The American church seems to be both blessed and cursed by it’s historical and cultural heritage. We are blessed to have grown in a country that was founded upon religious freedom and with a heritage that has been largely Christian in nature. However, our nation’s history of freedom and independence has also been a source of temptation for even the church to be self-centered. These days, our independent nature as Americans has encouraged us to become selfish Christians, thinking that our greatest concerns should be our individual relationship with Jesus.
Paul warned of this in Philippians 2:1-4: “If you have any encouragement from being united with Christ, if any comfort from his love, if any fellowship with the Spirit, if any tenderness and compassion, then make my joy complete by being like-minded, having the same love, being one in spirit and purpose. Do nothing out of selfish ambition or vain conceit, but in humility consider others better than yourselves. Each of you should look not only to your own interests, but also to the interests of others.” While each Christian recognizes the blessings God gives individuals through Christ, Paul wrote that this should lead individuals to look out for each other.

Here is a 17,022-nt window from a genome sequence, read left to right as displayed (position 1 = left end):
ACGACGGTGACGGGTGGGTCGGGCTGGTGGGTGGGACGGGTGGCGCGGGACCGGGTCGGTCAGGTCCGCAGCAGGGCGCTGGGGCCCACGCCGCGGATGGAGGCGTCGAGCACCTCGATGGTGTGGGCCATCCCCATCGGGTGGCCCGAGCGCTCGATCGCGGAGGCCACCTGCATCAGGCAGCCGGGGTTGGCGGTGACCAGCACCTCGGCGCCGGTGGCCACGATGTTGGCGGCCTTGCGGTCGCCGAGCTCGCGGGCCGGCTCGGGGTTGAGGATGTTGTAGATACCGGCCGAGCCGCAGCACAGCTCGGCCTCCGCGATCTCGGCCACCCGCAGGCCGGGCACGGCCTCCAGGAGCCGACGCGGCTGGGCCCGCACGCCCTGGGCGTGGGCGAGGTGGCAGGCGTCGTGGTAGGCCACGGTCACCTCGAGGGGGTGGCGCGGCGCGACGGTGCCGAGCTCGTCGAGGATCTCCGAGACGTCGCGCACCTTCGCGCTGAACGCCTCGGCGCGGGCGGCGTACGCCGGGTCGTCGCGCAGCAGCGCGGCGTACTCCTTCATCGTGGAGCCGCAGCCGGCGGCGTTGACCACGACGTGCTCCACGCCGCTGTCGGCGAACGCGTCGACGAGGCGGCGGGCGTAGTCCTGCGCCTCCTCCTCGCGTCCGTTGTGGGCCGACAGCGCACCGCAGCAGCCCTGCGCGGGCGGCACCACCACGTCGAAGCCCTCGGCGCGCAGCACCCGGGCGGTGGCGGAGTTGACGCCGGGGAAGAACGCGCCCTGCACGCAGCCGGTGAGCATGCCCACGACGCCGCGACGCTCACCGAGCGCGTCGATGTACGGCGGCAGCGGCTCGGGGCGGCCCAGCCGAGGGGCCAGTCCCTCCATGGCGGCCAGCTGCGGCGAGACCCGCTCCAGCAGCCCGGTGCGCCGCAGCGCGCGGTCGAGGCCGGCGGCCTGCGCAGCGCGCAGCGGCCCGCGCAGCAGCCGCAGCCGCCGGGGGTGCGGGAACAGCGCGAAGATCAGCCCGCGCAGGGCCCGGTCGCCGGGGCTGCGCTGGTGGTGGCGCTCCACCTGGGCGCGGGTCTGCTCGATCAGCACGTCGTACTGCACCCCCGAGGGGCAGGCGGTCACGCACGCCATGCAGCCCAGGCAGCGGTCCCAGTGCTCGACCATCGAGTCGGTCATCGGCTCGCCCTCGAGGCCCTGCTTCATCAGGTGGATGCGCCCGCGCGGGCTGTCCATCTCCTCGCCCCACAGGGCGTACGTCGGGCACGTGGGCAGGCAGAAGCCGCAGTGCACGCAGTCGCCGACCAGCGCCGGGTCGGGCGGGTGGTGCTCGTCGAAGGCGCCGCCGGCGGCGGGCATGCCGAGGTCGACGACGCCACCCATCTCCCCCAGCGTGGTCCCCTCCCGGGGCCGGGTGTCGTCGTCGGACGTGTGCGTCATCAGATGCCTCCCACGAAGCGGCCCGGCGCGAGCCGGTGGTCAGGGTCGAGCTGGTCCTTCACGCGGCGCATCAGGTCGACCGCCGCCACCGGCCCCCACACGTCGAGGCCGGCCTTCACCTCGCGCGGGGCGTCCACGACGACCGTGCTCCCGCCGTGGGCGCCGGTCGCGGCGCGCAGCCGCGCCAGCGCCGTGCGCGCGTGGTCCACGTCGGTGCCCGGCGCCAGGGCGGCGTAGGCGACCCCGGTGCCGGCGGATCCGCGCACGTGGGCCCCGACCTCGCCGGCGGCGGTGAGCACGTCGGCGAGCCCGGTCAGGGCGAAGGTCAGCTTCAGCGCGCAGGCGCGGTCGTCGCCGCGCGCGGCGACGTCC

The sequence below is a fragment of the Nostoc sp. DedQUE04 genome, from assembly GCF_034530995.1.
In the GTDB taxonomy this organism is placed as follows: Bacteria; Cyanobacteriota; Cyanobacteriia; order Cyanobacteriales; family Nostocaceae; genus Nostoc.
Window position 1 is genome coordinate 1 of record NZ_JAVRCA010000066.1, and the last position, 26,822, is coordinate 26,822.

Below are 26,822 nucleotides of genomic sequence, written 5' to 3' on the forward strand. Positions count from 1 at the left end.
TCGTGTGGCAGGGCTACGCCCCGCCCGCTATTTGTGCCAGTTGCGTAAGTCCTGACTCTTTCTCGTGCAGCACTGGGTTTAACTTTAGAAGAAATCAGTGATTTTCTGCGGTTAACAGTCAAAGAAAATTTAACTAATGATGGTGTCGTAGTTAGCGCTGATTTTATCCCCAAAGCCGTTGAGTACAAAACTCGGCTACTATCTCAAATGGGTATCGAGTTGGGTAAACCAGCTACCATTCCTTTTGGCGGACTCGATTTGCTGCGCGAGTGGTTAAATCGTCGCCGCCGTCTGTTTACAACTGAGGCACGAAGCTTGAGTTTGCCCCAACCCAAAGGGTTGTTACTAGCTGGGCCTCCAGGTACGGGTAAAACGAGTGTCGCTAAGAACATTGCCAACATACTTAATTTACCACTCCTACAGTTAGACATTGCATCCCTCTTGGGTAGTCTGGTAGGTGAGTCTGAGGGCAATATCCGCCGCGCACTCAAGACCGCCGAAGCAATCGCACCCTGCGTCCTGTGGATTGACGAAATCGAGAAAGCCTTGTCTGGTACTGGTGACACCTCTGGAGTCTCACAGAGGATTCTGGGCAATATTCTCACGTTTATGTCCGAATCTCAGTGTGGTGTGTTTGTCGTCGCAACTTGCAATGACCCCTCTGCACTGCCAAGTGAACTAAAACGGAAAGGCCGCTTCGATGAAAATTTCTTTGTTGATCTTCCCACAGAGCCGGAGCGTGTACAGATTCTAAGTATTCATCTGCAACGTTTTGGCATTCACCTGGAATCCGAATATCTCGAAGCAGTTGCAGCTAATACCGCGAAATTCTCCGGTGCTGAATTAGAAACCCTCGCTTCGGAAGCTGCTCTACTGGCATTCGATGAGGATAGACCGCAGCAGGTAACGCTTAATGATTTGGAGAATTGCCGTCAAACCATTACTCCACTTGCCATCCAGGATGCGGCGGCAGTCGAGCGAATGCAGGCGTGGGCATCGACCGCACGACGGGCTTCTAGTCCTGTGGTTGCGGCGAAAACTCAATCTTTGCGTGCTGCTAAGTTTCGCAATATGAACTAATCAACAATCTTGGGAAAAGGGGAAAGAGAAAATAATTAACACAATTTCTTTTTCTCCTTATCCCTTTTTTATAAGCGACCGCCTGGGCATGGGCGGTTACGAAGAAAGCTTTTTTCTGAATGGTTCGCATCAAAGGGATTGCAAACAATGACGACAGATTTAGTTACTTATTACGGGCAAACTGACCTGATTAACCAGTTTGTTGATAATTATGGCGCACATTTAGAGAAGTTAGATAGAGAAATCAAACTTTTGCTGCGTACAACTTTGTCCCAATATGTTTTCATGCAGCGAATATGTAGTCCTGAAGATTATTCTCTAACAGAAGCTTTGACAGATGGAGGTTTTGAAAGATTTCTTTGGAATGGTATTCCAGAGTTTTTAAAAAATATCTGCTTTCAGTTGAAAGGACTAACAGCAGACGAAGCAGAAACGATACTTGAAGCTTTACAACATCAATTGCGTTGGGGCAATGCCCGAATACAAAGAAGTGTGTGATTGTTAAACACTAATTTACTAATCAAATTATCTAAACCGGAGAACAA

If we have learned anything from the Easter Experience sermons, videos, and small groups, it should be that we have all experienced separation from God and that we all have the same opportunity for individual transformation through Jesus. But it is our common past and our common transformation that should lead us all to share a common interest in each other.
While the world continues to tempt us to look out for ourselves, our transformation through Jesus should lead us to look out for each other. Our shared faith should lead us to shared encouragement, comfort, fellowship, tenderness, and compassion, as verse one reminds us. These shared blessings should lead us, together, to like-minded actions based in love and humility. These are the things that distinguish the church from the rest of the world.